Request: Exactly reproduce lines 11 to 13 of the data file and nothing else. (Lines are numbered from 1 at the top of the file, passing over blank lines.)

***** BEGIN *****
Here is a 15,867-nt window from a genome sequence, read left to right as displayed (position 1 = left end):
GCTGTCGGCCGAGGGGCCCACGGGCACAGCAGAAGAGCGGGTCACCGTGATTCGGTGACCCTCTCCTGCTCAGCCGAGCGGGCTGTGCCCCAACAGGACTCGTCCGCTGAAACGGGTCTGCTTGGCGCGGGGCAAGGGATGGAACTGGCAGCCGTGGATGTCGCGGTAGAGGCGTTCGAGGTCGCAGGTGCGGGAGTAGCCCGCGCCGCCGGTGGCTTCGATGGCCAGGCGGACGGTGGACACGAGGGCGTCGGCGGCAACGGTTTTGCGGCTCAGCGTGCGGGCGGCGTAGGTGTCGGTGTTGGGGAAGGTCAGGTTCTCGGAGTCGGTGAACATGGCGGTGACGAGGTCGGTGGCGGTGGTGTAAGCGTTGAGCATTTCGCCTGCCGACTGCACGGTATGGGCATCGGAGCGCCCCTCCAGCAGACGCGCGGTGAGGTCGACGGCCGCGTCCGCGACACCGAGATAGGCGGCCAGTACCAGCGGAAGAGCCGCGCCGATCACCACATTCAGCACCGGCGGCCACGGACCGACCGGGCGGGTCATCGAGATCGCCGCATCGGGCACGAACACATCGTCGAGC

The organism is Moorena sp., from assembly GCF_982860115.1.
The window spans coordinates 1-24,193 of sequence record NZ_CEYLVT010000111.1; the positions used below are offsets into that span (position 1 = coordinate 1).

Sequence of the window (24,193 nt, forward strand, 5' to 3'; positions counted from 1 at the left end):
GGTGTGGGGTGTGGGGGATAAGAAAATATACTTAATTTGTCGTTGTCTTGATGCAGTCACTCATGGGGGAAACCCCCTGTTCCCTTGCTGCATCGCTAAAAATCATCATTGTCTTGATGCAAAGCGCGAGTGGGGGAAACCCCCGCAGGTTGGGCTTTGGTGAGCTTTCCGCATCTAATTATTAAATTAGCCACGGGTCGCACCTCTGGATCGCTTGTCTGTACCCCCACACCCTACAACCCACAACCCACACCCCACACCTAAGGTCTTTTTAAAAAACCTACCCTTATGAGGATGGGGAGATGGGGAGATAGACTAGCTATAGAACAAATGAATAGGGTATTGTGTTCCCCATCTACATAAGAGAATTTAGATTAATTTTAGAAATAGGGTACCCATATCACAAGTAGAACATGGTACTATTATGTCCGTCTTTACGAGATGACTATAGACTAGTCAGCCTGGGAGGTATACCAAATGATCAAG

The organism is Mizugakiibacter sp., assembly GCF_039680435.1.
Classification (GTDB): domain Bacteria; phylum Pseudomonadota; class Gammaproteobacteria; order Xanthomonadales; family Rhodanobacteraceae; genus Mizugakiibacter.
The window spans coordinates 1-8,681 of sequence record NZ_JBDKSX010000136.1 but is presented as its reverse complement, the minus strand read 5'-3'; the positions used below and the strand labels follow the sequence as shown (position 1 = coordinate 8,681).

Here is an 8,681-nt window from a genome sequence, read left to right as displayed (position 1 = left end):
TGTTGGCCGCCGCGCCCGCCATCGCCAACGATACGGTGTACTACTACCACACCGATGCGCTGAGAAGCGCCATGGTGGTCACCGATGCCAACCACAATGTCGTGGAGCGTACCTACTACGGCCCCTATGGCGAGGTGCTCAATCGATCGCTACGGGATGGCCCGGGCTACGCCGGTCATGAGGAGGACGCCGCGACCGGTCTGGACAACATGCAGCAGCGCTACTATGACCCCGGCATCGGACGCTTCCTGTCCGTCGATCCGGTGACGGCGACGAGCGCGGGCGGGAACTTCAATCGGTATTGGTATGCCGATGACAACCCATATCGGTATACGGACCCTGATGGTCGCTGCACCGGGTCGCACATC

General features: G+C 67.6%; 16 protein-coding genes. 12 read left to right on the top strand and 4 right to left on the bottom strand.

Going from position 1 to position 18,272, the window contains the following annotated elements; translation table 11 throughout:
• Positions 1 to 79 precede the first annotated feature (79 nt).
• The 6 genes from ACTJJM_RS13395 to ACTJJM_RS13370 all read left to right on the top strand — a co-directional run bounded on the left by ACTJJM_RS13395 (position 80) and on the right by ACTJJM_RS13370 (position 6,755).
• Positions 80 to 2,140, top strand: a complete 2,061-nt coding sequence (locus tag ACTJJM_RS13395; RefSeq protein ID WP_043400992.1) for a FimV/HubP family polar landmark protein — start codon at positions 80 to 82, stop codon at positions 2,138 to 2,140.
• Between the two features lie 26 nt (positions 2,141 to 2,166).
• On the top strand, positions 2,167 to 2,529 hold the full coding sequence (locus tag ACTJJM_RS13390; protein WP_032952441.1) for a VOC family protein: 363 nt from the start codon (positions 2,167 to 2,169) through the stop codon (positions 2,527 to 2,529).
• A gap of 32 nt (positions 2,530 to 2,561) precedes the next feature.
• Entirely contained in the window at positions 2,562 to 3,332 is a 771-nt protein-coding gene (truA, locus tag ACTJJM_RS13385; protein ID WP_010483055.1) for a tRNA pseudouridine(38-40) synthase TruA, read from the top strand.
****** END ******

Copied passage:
TGTTGGCCGCCGCGCCCGCCATCGCCAACGATACGGTGTACTACTACCACACCGATGCGCTGAGAAGCGCCATGGTGGTCACCGATGCCAACCACAATGTCGTGGAGCGTACCTACTACGGCCCCTATGGCGAGGTGCTCAATCGATCGCTACGGGATGGCCCGGGCTACGCCGGTCATGAGGAGGACGCCGCGACCGGTCTGGACAACATGCAGCAGCGCTACTATGACCCCGGCATCGGACGCTTCCTGTCCGTCGATCCGGTGACGGCGACGAGCGCGGGCGGGAACTTCAATCGGTATTGGTATGCCGATGACAACCCATATCGGTATACGGACCCTGATGGTCGCTGCACCGGGTCGCACATC

General features: G+C 67.6%; 16 protein-coding genes. 12 read left to right on the top strand and 4 right to left on the bottom strand.

Going from position 1 to position 18,272, the window contains the following annotated elements; translation table 11 throughout: